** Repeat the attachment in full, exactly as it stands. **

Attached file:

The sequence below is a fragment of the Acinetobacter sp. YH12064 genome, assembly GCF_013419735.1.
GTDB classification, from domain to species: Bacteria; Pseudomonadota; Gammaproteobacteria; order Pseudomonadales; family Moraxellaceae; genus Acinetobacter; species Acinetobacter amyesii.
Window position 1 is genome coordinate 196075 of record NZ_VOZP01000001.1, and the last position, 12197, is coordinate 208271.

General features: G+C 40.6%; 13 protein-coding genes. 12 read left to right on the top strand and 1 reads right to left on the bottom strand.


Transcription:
The sequence below is a fragment of the Acinetobacter sp. YH12064 genome, assembly GCF_013419735.1.
GTDB classification, from domain to species: Bacteria; Pseudomonadota; Gammaproteobacteria; order Pseudomonadales; family Moraxellaceae; genus Acinetobacter; species Acinetobacter amyesii.
Window position 1 is genome coordinate 196075 of record NZ_VOZP01000001.1, and the last position, 12197, is coordinate 208271.

General features: G+C 40.6%; 13 protein-coding genes. 12 read left to right on the top strand and 1 reads right to left on the bottom strand.